“FareStart has opened so many doors for me.”
Silah (she/her) graduated from FareStart’s Adult Culinary Program in 2015 and the Apprenticeship Program in 2018. Her dream is to open a soup kitchen where people in need could volunteer alongside her, learn how to cook and gain a sense of purpose and accomplishment.
I was new to Seattle, living in a shelter downtown, when I walked by FareStart one day and saw a sign about an orientation for the Adult Culinary Program. I showed up the next morning, got into the program, and as soon as I started walking the hallways, all the staff knew my name.
That made me feel so welcome — so included. So did my employment specialist, who was transgender, like me. That sense of belonging felt so good, especially in the beginning, when I was nervous about my English. In Mexico, I worked as a psychologist. But here, it took time for me to feel confident communicating in English. Everyone at FareStart gave me a lot of encouragement.
I worked hard and learned so much from my amazing trainers in just three months. At one of my first jobs after graduating, Operation Sack Lunch put me in charge of my own kitchen just a few weeks after I started. Every day, I’d talk to the people I was cooking for and ask them for menu ideas.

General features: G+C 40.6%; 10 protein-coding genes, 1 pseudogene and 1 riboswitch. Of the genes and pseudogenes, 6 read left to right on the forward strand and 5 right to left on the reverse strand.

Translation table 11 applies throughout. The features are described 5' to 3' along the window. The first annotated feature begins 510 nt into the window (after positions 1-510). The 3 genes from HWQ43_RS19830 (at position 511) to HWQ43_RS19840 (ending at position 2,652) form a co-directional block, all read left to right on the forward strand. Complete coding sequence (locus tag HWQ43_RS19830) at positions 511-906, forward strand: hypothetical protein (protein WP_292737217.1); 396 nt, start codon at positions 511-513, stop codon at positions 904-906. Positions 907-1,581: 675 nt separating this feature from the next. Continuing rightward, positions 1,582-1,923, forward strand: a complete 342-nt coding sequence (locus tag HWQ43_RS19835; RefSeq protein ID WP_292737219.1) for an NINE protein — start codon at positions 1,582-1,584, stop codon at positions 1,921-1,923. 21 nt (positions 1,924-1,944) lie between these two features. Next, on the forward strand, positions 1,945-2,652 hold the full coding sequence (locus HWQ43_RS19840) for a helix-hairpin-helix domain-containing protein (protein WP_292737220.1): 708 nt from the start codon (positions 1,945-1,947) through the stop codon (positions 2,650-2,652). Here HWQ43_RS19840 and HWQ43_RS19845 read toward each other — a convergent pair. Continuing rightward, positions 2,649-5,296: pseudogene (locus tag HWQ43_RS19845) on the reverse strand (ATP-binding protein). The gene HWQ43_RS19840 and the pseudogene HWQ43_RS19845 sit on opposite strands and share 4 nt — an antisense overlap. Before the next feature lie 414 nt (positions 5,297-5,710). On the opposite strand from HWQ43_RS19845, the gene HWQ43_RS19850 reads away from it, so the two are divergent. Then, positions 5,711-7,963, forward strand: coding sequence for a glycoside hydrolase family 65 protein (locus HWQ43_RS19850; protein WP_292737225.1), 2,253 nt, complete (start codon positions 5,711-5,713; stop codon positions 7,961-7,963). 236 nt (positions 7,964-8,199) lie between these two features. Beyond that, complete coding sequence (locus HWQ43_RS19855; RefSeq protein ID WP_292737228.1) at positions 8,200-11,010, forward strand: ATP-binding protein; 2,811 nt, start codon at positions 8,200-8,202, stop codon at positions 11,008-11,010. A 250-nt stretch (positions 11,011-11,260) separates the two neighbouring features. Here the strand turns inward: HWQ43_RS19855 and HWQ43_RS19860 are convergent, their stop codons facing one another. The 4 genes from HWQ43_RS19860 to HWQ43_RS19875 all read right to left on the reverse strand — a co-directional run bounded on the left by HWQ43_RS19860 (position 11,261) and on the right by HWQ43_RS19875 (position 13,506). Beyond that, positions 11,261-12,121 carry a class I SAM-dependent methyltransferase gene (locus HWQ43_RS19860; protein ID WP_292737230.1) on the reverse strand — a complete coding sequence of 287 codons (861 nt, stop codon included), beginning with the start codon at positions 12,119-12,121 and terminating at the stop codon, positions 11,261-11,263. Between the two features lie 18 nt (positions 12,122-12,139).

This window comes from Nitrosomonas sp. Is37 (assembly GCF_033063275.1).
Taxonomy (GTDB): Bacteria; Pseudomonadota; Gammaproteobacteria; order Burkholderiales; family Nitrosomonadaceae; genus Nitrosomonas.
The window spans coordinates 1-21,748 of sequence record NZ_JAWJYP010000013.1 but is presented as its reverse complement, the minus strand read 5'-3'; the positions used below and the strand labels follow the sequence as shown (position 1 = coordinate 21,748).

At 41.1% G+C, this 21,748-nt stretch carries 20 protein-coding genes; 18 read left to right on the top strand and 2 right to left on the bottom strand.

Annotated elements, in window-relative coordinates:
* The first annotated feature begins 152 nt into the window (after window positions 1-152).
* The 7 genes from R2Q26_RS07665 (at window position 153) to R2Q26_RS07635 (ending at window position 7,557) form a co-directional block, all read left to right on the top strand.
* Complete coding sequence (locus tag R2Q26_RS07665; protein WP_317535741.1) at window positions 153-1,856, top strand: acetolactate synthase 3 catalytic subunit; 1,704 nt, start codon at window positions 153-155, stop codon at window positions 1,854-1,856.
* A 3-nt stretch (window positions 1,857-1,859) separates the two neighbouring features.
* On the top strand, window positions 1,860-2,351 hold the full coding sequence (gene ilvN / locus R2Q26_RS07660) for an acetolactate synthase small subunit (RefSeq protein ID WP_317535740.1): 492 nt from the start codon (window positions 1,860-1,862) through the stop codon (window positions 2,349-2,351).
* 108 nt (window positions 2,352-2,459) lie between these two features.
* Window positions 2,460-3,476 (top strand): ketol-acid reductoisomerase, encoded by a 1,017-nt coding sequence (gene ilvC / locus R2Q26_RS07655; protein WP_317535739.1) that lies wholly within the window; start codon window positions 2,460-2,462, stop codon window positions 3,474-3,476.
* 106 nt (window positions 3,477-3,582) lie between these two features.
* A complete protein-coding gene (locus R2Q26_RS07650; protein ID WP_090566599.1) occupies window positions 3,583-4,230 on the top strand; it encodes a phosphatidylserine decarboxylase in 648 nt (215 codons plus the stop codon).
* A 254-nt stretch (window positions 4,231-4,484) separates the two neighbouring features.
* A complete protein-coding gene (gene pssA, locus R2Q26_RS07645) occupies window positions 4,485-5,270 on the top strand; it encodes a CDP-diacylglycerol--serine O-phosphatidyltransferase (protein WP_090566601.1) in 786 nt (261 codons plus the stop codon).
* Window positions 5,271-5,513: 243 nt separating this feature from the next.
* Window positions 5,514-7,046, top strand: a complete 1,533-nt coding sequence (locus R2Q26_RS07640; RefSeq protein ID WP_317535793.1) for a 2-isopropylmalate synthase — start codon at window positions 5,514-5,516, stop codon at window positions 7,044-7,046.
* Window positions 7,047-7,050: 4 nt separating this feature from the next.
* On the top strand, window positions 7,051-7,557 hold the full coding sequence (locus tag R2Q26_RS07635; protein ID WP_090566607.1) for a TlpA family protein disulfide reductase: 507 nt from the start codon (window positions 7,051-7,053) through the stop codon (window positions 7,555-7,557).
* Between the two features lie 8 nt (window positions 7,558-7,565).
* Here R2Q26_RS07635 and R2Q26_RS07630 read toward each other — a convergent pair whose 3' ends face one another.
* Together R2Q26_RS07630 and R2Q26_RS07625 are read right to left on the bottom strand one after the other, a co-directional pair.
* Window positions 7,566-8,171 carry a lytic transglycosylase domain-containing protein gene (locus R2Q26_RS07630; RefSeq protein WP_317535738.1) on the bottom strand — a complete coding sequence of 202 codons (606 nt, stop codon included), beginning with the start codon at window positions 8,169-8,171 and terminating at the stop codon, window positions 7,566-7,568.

They were homeless and some would tell me, “This is the first time today that anyone has looked into my eyes and actually talked to me. Thank you.”
While I was working at Operation Sack lunch, FareStart helped me move into transitional housing. I learned about FareStart’s Apprenticeship Program at my next job, which was in a catering kitchen at the University of Washington. I took three months off work to do the program. I loved the fast pace, the high expectations. It was exciting and challenging.
Just like my first time at FareStart, I learned so much more than culinary skills. I learned how to communicate with all kinds of different people, how to advocate for myself and others. During my two years at UW, I saved up enough to move into my own apartment.
FareStart has opened so many doors for me.
Now, I get to do the same thing for the people I work with at Entre Hermanos. I came to the United States as an asylum seeker myself, and now I’m able to help other people who are starting a new chapter in their lives.
It gives me a lot of satisfaction working with people and trying to help them as much as I can.
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